CHADDS FORD, PENN. — A major retrospective exhibition of artist Jamie Wyeth will examine his distinctive approach to Realism over the course of six decades, from his earliest portraits to the present.
On view at the Brandywine River Museum of Art January 17–April 5, “Jamie Wyeth” will include more than 100 paintings depicting the landscapes of the Brandywine Valley and coastal Maine, family members and fellow artists, as well as domesticated and wild animals, many executed in “combined mediums,” the artist’s preferred term to describe his technique.
“We are thrilled to present the largest and most comprehensive survey of Jamie Wyeth’s art ever to be assembled,” said Thomas Padon, director of the Brandywine River Museum of Art. “Jamie Wyeth’s paintings find special resonance here — in the galleries amidst our collection of paintings by his highly talented family and in the location of his childhood home, his first studio and his most consistent muse, the Brandywine Valley. Wyeth’s feverishly creative vision is powerfully conveyed in the extraordinary works in this exhibition.”
The exhibition will present a full overview of Wyeth’s works, including childhood drawings, his first virtuoso portraits, and early images inspired by his participation in NASA’s “Eyewitness to Space” program. The exhibition also includes paintings made during his time in New York with Andy Warhol at the Factory and his sketches and paintings of ballet star Rudolf Nureyev. His work in book illustration, examples of which will be on view, harkens back to his grandfather’s professional successes. His large-scale portraits of barnyard animals and birds are forerunners to his series of the seven deadly sins as portrayed by seagulls, which displays Wyeth’s range and brilliant technique.
Many themes recur in Wyeth’s work, including the people and places most familiar to him, favorite subjects like animals and pumpkins, and even mysterious events and dreams. In Maine, Wyeth often focuses on the buildings and the people rather than the dramatic seascapes so often depicted by other artists. In Pennsylvania, many of his works depict his wife, Phyllis Mills Wyeth, in pursuit of her passion for carriaging, combining monumental-scale equine painting with highly personal portraits.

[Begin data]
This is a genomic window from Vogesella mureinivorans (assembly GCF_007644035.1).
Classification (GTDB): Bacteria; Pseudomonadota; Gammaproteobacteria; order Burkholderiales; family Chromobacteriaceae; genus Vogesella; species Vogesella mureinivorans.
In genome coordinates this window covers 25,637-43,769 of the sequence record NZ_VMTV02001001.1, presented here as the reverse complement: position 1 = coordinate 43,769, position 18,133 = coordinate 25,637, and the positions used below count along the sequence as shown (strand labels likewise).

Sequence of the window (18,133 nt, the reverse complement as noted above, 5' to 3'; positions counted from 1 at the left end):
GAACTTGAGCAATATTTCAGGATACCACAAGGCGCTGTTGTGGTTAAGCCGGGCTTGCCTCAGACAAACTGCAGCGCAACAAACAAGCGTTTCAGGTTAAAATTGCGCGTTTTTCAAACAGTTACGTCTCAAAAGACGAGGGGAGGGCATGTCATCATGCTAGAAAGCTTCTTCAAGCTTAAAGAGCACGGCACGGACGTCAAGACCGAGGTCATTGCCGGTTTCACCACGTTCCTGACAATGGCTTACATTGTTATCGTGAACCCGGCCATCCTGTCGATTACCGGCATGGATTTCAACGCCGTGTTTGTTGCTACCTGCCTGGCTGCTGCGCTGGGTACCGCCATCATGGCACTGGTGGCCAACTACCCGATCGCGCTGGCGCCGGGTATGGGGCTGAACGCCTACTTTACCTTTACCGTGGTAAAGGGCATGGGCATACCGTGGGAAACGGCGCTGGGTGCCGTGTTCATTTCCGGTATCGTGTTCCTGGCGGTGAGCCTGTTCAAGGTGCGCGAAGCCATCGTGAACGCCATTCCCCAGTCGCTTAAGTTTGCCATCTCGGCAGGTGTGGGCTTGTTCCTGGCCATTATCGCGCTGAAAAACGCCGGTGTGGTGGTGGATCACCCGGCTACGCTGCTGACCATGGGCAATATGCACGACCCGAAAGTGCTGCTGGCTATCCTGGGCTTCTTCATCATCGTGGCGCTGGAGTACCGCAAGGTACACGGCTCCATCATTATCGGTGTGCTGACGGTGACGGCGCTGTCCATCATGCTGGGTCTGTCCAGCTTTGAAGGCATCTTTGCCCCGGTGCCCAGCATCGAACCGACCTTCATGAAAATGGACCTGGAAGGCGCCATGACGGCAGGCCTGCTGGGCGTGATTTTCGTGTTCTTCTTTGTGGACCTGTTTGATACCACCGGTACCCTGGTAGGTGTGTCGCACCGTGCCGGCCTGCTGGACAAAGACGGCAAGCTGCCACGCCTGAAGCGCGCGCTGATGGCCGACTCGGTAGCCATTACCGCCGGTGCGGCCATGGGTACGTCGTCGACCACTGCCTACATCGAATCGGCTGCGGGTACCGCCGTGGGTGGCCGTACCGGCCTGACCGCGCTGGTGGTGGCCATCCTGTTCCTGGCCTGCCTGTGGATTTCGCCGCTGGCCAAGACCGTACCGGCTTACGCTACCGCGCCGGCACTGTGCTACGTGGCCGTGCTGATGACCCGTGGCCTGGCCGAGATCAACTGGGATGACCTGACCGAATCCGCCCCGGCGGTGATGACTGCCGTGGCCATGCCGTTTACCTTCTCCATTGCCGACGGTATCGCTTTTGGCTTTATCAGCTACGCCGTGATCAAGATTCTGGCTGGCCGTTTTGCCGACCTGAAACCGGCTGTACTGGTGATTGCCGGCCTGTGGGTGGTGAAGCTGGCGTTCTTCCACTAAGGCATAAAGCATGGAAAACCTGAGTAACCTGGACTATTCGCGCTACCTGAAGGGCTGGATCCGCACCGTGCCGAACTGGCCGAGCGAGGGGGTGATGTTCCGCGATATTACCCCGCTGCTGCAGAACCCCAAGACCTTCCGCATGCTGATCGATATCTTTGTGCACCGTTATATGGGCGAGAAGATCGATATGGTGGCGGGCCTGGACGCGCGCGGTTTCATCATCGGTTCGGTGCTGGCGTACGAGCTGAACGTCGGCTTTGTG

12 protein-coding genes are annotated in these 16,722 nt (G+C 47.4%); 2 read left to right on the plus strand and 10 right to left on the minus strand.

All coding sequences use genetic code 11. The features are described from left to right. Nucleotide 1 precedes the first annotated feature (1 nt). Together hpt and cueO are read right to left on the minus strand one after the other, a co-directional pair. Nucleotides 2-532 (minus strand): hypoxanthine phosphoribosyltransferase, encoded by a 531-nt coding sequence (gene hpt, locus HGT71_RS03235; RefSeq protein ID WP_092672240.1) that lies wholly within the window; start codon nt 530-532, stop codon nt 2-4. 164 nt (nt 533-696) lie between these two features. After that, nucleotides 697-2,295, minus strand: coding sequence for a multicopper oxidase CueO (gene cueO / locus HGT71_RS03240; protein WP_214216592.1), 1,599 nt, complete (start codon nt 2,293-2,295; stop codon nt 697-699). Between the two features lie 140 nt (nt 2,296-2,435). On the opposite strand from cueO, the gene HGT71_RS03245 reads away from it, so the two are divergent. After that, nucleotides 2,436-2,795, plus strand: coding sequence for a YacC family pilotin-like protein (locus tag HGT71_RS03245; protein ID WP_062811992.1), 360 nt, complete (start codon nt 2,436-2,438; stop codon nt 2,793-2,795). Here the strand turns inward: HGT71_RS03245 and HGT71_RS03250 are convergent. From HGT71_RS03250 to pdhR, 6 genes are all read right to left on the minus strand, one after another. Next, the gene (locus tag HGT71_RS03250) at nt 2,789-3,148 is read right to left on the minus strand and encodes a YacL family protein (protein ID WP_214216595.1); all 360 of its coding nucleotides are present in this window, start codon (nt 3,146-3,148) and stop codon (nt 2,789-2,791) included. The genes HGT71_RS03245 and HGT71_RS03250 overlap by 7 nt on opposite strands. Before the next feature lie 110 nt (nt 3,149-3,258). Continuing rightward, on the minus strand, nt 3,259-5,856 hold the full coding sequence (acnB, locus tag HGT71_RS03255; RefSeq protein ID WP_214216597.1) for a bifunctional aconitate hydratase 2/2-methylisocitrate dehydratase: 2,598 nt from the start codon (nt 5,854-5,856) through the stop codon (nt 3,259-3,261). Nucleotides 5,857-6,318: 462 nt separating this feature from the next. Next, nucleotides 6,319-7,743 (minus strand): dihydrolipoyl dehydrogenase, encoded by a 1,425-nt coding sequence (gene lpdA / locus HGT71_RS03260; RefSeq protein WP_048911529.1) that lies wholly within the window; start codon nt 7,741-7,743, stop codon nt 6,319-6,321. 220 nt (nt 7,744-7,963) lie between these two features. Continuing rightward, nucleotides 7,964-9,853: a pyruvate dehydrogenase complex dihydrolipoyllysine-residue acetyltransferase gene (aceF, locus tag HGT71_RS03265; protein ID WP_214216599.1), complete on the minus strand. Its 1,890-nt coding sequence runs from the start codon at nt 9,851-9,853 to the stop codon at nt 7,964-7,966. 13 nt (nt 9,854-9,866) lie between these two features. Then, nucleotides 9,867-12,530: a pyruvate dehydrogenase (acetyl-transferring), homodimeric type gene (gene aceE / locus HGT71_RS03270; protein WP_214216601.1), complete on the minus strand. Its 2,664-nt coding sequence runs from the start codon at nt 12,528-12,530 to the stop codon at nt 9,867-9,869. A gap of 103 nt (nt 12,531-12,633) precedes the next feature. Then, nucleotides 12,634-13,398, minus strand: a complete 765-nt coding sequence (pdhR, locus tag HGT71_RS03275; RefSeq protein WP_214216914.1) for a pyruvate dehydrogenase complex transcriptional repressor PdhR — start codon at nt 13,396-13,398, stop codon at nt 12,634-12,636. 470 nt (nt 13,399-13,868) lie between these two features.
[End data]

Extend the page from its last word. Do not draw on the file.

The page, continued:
His compositions reflect inspiration drawn from artists as diverse as John Singleton Copley, Thomas Eakins, Winslow Homer, Rockwell Kent and Edward Hopper, all of whom are represented by works of art in Wyeth’s personal collection. Jamie Wyeth includes portraits of subjects such as John F. Kennedy, Andy Warhol and Rudolf Nureyev, shown alongside a selection of preparatory drawings and studies that offer insight into the development of his work.
“Portrait of Shorty,” 1965, from the collection of Andrew and Betsy Wyeth, has been compared to Copley’s “Boy with a Squirrel,” a painting which the Eighteenth Century artist sent to England to announce himself to the established art world. Wyeth’s painting, made when he was a teenager, functions in a similar manner, signaling the arrival of a new talent.
“Voyeur,” a 2012 painting of Warhol, is a product of the close study Wyeth made of Warhol during their collaboration in the 1970s. “In ‘Voyeur,’ Warhol’s pale figure materializes on the rocky coast like a restless spirit, eternally watching and recording life through his ever-present camera,” said Amanda C. Burdan, associate curator at the Brandywine River Museum of Art. Warhol reappears in a series of paintings made since 2009, depicting a recurring dream of his artistic mentors — Winslow Homer, Warhol, N.C. Wyeth and Andrew Wyeth — posed in various configurations on the dramatic shore of Monhegan Island.
The exhibition is accompanied by a catalog, Jamie Wyeth (MFA Publications, 2014, $50) examining Wyeth’s work within a wide range of realist traditions.
Organized by the Museum of Fine Arts, Boston, the exhibition will travel to the San Antonio Museum of Art April 26–July 5 and Crystal Bridges Museum of Art July 23–October 4.
The museum is at 1 Hoffman’s Mill Road. For further information, 610-388-2700 or www.brandywinemuseum.org.